One of the utility jacket’s most famous protagonists is the legendary New York street-style photographer Mr Bill Cunningham. He prefers his in a bold shade of indigo blue, but we think it looks just as good in chino-beige (yes, we’ve just patented the name of that colour). Cut from hard-wearing twill cotton, it’s a utilitarian garment through and through – but by popping the collar and keeping everything but the top button unfastened, this man has managed to turn functional into fashionable. One piece of advice: don’t wear it with chinos. Not beige ones, anyway.

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  • Aspesi Logo-Appliquéd Cotton-Twill Field Jacket

  • Mr P. MR PORTER Health In Mind Printed Cotton-Jersey T-Shirt


  • Photograph by Mr George Elder

There’s a new breed of blazer on the block. Cut in the traditional fashion, but with polyester and nylon taking the place of cashmere or linen, it combines the fit and formality of a blazer with the lightweight, weather-proof qualities of the best modern sports gear. It’s a perfectly simple piece of clothing: just follow the lead of Mr Nick Sullivan, creative director at US Esquire, above, and wear it as you would a normal blazer. Dark denim works well to offset the satiny sheen of the blazer’s material, while a pocket square provides the look with a smart finishing touch.

Get the look

  • Sacai Black Slim-Fit Velvet and Wool-Trimmed Nylon Blazer

  • Sid Mashburn Slim-Fit Selvedge Denim Jeans


  • Photograph by Ms Melodie Jeng

We’ve compiled A Gentleman’s Guide To Suede before, so regular readers will already be aware of the many and varied ways in which this endlessly versatile material can be worn. This spring, it’s gossamer-thin, light as a feather and comes in a range of 1970s-inspired shades of caramel and brown. Our gent here is pictured in a tan bomber jacket so soft that it almost looks like a cardigan. He’s wearing it over a simple white tee with a pair of Ray-Ban Clubmasters, a retro Casio wristwatch and a determined Fashion Week stride.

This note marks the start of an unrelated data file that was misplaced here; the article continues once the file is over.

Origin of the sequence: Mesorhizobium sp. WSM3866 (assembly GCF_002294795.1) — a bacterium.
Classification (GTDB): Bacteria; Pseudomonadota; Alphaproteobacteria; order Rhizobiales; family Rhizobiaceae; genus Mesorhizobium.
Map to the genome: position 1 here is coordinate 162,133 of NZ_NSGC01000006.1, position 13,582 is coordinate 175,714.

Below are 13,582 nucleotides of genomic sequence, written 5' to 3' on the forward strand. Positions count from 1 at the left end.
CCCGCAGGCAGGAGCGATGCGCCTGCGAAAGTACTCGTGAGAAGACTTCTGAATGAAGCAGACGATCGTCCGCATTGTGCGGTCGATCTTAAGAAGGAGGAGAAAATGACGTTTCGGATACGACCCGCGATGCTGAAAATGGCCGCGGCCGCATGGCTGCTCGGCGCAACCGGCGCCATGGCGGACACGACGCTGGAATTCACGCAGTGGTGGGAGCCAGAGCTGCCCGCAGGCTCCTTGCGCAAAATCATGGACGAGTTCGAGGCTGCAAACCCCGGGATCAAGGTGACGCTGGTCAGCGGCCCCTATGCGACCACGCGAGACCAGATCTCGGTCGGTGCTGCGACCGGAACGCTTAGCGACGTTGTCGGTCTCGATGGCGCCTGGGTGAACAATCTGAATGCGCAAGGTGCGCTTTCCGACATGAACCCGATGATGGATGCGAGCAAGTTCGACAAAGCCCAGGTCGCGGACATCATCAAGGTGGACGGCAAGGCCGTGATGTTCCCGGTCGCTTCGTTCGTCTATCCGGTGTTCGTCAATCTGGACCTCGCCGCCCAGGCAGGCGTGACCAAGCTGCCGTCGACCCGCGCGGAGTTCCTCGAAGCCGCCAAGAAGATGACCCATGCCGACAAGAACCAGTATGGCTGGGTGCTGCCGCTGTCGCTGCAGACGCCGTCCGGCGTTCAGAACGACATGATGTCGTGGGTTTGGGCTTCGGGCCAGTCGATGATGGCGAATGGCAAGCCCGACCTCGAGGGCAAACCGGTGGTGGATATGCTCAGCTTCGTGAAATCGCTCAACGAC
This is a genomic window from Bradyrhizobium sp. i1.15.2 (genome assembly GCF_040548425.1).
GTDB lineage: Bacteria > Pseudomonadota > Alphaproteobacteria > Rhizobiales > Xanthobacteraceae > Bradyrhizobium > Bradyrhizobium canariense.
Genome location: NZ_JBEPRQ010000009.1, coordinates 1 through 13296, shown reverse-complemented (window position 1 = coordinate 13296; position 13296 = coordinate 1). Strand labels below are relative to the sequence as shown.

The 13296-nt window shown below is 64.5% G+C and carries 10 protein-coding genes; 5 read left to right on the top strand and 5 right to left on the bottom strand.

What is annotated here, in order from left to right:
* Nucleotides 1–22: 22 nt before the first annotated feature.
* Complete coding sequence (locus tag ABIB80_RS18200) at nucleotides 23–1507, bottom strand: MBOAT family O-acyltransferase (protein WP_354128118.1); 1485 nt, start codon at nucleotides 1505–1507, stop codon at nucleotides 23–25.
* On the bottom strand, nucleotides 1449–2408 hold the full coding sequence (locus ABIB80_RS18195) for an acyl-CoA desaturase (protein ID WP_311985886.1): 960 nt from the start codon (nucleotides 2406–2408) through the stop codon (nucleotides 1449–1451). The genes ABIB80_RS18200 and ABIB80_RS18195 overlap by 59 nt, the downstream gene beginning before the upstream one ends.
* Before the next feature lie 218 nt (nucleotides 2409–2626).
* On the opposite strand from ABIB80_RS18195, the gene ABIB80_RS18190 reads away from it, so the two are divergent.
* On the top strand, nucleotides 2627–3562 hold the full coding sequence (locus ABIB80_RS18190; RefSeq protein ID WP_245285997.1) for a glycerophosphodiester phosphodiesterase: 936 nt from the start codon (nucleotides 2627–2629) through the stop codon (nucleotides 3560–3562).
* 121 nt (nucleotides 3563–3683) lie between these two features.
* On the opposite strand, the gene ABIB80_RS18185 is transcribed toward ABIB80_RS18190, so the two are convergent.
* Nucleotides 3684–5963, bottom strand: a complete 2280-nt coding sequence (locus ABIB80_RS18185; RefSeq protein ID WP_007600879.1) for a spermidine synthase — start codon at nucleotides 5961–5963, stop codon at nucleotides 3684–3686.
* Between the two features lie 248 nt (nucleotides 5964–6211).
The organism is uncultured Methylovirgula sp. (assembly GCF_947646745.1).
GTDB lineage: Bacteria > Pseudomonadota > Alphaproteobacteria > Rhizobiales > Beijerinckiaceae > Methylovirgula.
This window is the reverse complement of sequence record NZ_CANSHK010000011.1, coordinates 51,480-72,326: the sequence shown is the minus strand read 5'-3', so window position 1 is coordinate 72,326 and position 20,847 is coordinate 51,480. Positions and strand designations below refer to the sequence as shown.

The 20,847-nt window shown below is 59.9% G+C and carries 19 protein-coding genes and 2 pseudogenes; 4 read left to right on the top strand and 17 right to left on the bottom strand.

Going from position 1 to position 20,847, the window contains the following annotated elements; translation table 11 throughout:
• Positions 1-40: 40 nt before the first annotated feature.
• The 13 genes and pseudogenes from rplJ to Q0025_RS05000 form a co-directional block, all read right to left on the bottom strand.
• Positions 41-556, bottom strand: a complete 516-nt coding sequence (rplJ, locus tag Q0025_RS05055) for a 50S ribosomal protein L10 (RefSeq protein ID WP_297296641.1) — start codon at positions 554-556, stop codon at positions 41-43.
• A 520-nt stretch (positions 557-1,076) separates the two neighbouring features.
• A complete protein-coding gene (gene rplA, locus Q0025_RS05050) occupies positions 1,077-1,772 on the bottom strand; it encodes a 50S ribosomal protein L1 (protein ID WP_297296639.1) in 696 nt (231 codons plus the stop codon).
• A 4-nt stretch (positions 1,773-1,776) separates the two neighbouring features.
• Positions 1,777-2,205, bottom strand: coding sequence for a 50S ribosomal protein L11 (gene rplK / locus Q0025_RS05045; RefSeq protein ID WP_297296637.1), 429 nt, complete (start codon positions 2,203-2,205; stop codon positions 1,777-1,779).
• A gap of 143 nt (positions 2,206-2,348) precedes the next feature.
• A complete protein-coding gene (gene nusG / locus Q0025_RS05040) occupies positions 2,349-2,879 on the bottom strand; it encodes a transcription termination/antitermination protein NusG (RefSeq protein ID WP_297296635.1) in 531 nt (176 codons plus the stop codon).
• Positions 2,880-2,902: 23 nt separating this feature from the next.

Get the look

  • Polo Ralph Lauren Suede Bomber Jacket

  • Native Sons Asimov Square-Frame Tortoiseshell Acetate and Gold-Plated Sunglasses


  • Photograph by Guerreisms

We’ve waxed lyrical on the benefits of a good double-breasted blazer many times over the past few years. Not only does it have the effect of making a larger man look slimmer and a broad-shouldered man look like Superman in a suit, but it also makes any man, no matter his physique, appear infinitely more refined. It’s the perfect outer layer for spring, too, offering a little more insulation than a standard single-breasted blazer. And, as the example above illustrates, it needn’t be stuffy or overly formal. Just choose an unstructured, soft-shouldered jacket and wear it over an open-necked shirt.

Get the look

  • Kingsman Grey Slim-Fit Unstructured Double-Breasted Houndstooth Summer-Weight Wool Suit Jacket

  • Paul Smith White Dynasty Slim-Fit Bib-Front Double-Cuff Cotton Shirt


  • Photograph by Mr Søren Jepsen/The Locals

This decidedly modern take on the M-65 army field jacket comes with the slightly pointless additional detail of bellows pockets fitted on the back. It’s the sort of detail that you might expect on a cycling jacket, and gives this strange hybrid a unique appearance. But what really catches the eye here aren’t the pockets but the excellent colour coordination of olive green, earthy tan and indigo blue. While we’re on the topic of colour, the first rule of wearing a field jacket is to avoid trousers in the same hue. That turns it into a safari suit, which makes you look like a dictator from the 1970s. The 1970s may be in, but they’re not that in.

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  • Rubinacci Linen Shirt Jacket

  • Officine Generale Garment-Dyed Cotton-Blend Corduroy Baseball Cap